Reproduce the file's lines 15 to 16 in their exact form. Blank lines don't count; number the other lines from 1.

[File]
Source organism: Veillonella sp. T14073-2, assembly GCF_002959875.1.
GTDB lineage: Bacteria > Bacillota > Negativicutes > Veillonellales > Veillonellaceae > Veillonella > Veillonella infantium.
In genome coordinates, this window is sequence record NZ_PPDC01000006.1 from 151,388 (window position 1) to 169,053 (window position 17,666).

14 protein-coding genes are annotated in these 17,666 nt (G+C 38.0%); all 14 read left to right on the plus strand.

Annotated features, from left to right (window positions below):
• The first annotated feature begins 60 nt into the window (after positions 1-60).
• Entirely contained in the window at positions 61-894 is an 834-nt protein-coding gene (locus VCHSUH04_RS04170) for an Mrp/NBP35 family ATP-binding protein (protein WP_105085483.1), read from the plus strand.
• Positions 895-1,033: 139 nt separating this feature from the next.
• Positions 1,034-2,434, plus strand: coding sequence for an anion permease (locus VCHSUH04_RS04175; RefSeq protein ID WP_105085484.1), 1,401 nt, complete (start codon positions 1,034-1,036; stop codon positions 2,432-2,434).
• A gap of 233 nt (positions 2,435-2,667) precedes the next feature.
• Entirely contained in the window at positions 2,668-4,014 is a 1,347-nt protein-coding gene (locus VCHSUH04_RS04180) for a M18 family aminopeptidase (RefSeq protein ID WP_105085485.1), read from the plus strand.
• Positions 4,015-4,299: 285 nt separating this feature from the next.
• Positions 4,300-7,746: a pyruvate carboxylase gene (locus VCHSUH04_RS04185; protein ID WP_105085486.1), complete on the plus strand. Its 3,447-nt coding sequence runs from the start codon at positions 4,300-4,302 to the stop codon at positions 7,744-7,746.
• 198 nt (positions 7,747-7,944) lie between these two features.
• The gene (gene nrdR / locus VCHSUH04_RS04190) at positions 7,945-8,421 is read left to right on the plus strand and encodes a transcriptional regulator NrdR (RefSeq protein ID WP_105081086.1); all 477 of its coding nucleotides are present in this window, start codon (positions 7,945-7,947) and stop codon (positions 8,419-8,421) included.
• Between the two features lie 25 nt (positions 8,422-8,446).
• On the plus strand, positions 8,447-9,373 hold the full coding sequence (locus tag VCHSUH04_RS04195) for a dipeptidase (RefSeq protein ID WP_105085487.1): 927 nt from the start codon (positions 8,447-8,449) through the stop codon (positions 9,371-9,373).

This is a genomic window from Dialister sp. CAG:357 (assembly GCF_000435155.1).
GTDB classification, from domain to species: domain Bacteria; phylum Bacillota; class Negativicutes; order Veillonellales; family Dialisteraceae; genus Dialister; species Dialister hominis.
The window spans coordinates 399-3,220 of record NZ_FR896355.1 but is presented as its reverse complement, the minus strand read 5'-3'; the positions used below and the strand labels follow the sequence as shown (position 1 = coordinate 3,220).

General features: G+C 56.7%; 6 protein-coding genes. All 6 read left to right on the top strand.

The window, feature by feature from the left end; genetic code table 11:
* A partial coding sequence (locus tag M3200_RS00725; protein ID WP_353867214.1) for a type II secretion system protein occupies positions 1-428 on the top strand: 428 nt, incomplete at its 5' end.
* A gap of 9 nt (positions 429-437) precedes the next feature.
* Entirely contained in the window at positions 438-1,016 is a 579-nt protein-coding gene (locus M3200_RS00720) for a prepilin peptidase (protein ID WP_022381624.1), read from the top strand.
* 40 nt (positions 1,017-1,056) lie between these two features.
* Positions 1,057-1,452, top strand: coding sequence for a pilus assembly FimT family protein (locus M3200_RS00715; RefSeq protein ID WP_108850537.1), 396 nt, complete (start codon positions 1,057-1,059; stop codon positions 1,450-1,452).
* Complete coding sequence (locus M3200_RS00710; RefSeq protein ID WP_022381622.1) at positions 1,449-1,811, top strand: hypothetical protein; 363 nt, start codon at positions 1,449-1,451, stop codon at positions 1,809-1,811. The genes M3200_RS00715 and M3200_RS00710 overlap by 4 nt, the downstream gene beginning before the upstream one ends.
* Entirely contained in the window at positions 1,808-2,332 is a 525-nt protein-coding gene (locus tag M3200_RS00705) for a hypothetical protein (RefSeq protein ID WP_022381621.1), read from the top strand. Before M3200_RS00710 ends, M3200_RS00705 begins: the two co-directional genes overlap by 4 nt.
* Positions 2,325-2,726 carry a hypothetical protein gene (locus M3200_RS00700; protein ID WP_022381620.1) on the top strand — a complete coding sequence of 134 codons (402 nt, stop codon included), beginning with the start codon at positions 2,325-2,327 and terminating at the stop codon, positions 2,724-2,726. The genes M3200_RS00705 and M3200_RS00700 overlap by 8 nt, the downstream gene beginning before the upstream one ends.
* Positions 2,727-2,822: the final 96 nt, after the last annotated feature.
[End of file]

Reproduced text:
• The gene (gene nrdR / locus VCHSUH04_RS04190) at positions 7,945-8,421 is read left to right on the plus strand and encodes a transcriptional regulator NrdR (RefSeq protein ID WP_105081086.1); all 477 of its coding nucleotides are present in this window, start codon (positions 7,945-7,947) and stop codon (positions 8,419-8,421) included.
• Between the two features lie 25 nt (positions 8,422-8,446).